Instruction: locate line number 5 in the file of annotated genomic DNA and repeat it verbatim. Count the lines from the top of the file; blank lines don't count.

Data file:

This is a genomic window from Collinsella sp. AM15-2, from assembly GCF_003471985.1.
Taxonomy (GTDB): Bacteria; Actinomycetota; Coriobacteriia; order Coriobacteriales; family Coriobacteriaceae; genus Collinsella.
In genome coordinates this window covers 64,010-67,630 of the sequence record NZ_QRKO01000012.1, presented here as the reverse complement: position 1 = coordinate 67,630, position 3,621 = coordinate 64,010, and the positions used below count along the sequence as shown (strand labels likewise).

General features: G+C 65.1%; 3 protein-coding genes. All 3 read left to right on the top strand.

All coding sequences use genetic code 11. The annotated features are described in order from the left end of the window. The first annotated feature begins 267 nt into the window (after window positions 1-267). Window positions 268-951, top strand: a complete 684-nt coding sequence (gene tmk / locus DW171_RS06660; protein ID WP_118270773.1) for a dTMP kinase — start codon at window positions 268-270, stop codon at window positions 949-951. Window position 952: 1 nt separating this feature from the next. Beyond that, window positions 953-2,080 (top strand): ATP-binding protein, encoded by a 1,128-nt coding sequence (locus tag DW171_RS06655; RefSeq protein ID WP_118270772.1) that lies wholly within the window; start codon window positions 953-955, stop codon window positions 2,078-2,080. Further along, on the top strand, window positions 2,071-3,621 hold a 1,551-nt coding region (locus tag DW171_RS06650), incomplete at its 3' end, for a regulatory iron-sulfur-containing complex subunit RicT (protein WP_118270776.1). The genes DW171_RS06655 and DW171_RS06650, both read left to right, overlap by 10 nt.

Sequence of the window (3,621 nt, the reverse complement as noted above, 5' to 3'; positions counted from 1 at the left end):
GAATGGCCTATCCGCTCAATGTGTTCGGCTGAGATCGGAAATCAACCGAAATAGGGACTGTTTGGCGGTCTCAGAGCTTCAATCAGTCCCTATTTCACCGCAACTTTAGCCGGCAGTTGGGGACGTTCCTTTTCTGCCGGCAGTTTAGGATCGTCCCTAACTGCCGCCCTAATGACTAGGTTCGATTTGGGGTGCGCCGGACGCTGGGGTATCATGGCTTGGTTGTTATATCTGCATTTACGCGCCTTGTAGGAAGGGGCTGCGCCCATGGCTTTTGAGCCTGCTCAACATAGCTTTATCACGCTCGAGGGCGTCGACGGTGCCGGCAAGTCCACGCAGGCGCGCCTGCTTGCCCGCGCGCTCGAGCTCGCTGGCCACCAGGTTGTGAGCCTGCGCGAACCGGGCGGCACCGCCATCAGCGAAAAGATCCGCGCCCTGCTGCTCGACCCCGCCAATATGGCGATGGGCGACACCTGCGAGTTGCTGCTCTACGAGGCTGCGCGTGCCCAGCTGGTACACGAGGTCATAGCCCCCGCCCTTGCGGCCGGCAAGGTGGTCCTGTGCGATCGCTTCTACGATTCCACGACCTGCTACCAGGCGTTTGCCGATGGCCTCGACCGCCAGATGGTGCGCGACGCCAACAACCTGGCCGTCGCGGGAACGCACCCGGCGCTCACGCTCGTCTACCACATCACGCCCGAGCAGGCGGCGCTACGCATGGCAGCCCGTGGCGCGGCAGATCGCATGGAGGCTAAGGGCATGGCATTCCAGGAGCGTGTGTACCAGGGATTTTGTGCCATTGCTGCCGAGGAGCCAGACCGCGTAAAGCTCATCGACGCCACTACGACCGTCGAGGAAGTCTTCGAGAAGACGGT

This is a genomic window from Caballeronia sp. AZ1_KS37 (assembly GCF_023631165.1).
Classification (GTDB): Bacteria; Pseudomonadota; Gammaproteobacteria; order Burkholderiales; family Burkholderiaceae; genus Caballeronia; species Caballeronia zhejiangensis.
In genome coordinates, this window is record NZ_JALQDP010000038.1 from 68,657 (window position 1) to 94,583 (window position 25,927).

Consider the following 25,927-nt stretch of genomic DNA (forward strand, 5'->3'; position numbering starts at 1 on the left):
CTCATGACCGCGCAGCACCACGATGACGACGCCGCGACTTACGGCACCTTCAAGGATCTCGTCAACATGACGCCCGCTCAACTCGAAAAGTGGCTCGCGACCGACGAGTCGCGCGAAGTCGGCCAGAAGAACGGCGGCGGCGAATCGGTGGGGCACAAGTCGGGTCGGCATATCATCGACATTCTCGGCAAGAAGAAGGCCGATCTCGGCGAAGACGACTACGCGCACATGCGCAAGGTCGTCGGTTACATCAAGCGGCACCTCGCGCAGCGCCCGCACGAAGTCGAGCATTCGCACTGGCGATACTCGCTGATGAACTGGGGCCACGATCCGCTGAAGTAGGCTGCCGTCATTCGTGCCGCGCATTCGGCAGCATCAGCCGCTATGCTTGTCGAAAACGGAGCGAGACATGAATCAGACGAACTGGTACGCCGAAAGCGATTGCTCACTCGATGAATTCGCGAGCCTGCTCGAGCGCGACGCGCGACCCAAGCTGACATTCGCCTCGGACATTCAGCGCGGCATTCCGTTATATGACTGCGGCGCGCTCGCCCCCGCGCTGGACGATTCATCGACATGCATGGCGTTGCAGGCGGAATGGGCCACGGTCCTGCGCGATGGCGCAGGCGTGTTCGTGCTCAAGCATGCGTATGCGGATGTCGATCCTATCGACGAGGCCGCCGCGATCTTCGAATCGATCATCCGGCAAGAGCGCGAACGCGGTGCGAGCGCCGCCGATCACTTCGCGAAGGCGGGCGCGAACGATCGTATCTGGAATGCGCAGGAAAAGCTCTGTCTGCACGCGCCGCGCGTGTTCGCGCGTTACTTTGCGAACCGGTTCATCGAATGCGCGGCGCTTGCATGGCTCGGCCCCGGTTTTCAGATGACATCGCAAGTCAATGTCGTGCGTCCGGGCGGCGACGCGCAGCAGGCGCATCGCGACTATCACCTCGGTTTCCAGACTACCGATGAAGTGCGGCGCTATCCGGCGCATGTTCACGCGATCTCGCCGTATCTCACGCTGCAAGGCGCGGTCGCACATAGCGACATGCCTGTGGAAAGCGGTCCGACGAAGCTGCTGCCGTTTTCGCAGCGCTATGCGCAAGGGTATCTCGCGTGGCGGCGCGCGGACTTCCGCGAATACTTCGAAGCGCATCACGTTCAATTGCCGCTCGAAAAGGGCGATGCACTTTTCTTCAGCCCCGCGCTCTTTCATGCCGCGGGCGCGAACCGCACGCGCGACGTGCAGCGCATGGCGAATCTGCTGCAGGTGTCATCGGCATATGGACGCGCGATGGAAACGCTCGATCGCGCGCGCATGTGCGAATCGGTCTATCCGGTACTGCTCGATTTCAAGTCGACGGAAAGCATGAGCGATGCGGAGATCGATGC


All coding sequences use genetic code 11. The annotated features are described in order from the left end of the window. The first annotated feature begins 267 nt into the window (after window positions 1-267). Window positions 268-951, top strand: a complete 684-nt coding sequence (gene tmk / locus DW171_RS06660; protein ID WP_118270773.1) for a dTMP kinase — start codon at window positions 268-270, stop codon at window positions 949-951. Window position 952: 1 nt separating this feature from the next. Beyond that, window positions 953-2,080 (top strand): ATP-binding protein, encoded by a 1,128-nt coding sequence (locus tag DW171_RS06655; RefSeq protein ID WP_118270772.1) that lies wholly within the window; start codon window positions 953-955, stop codon window positions 2,078-2,080. Further along, on the top strand, window positions 2,071-3,621 hold a 1,551-nt coding region (locus tag DW171_RS06650), incomplete at its 3' end, for a regulatory iron-sulfur-containing complex subunit RicT (protein WP_118270776.1). The genes DW171_RS06655 and DW171_RS06650, both read left to right, overlap by 10 nt.